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Sixers 2019 draft reactions: is there an alarming trend here?

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The 2019 NBA draft is in the books. It was Elton Brand’s first go-round as head of the “collaborative front office.” Reactions on Twitter ran the gamut from some initial jubilation around the trade up for and selection of Matisse Thybulle. And then the mood started to sour as the Sixers had to watch a prospect they were linked to, Carsen Edwards, go one spot ahead of them to the rival Celtics because of the trade they made. Then gas hit the flames as the Sixers didn’t make selections with their next few picks.

The first round and the trade

The Sixers process here was very murky and unnecessarily limiting. Starting back in mid May, Brand began openly discussing the team’s need for an older player who can contribute right away. His Senior Director of Scouting Vince Rozman began echoing the sentiment.

Eventually they were linked to Matisse Thybulle who had “a promise” and some of the best draft-reporters like The Athletic’s Sam Vecenie sniffed out who made it:

Per Vecenie, the Sixers didn’t even workout many players projected to go before their selection at 24:

“The thought is Philadelphia makes the most sense. With picks 33 and 34, it’s easy for Philadelphia to mask the promise by bringing in players who could be in the mix at No. 24, as those same players could potentially be in the mix at No. 33. But they also haven’t brought in a ton of players with potential to be picked ahead of No. 24.”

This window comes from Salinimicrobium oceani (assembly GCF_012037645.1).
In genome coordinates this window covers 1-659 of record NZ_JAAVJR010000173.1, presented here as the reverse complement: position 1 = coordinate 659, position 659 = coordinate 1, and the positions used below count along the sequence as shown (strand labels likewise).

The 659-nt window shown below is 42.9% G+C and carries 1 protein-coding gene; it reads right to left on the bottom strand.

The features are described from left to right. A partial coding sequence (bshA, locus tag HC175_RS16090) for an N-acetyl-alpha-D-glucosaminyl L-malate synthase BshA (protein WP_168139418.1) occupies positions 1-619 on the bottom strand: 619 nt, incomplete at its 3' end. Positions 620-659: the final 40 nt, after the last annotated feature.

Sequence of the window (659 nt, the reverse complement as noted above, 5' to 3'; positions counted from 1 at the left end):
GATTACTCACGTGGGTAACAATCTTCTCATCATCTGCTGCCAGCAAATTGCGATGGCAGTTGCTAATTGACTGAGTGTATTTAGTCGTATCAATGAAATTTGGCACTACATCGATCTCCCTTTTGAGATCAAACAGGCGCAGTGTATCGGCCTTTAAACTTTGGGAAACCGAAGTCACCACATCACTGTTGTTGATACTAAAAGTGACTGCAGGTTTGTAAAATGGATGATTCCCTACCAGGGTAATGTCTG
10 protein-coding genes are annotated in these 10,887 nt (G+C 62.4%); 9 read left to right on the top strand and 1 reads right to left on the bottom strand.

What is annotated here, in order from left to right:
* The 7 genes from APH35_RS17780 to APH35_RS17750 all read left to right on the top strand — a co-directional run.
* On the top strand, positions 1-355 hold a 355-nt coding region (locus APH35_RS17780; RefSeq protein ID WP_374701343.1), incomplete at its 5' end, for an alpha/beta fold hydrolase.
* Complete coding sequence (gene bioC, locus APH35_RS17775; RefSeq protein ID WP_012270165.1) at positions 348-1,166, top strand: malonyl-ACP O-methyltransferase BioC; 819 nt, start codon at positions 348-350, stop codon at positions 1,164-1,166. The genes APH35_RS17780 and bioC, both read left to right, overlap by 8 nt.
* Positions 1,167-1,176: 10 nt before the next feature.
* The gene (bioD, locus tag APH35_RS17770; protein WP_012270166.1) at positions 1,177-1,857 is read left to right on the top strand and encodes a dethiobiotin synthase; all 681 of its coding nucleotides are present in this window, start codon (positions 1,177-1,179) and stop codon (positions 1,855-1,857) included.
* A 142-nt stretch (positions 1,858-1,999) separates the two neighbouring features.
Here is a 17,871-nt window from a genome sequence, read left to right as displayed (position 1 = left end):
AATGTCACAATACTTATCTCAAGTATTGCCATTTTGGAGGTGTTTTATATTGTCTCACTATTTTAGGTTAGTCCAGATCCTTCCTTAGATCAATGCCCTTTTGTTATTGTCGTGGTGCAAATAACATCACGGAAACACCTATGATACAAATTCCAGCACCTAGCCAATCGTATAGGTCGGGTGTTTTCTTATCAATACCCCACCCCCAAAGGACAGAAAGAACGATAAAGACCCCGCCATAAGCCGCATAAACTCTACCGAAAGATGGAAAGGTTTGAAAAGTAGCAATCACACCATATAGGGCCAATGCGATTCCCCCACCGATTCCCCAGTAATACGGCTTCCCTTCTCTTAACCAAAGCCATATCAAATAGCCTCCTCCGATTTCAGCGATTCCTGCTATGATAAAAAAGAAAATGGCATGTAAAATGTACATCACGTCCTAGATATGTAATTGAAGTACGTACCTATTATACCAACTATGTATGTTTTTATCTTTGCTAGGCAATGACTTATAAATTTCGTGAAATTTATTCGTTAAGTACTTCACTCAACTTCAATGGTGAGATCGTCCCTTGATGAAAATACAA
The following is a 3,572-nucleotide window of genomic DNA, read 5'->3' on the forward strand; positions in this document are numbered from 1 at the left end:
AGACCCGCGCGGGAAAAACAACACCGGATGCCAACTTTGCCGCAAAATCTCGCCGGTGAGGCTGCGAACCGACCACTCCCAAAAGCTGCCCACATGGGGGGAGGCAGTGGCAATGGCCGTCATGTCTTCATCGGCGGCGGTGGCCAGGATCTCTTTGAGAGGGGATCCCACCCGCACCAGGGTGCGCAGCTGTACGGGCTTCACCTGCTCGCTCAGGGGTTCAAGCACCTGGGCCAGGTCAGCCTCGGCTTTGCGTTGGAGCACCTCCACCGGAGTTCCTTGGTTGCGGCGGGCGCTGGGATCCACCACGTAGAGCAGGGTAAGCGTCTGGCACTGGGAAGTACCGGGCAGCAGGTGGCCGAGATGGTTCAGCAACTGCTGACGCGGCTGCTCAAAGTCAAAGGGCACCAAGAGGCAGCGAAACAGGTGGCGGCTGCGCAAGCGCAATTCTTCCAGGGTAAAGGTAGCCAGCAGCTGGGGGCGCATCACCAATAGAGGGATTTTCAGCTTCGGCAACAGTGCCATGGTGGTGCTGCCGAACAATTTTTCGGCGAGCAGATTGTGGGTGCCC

Eventually, as ESPN’s Jonathon Givony noted, the Celtics (of all teams) picked up on all of the breadcrumbs the Sixers left and used it against Brand in a trade, wrangling away the 33rd pick in the draft to select Sixers’ target Carsen Edwards, a player the Sixers were (intelligently) eyeing. (And one who could very well wind up being better than Thybulle given his shooting prowess and sturdy on ball-defense despite his 6’ size).

There is some very fair criticism in here for the process of their trade:

The draft always includes uncertainty. If Thybulle becomes a very good player for Philadelphia, or nets them one in a future trade, all of these errors will be harder to criticize. Of course they could have been better prepared for draft fallers had they worked more top end prospects out. And of course they may have been able to keep the 33rd pick and select Edwards had they simply shared less of their intentions.

As soon as the Memphis Grizzlies traded up one selection later, it revealed a bit about the market for moving up a few spots, lending credence to the theory that the Sixers tipped their hand and had to pay extra to get their man:

Opportunity Cost

I believe the Sixers were overconfident. They were too comfy in either A) which selections would be available to them around pick 20-24 (without bringing in more of the projected lottery picks they were perhaps unprepared for the types of “surprises” a draft inevitably presents); or B) they were too comfy that Thybulle was the best combination of upside and fit for their team at pick 20 given the alternatives.

Now I’ve been guilty of this myself. I didn’t like the Landry Shamet pick a year ago because he was projected to go later than their 26th pick and he turned out to be a beautiful selection for them. I was overconfident and I was wrong. I’m not an expert. The uncertainty of all of this is why it’s so fascinating. However also available at pick 20, and someone who the Sixers may not have looked closely enough at, was Brandon Clarke of Gonzaga, who was widely regarded as a better prospect and potential lottery pick.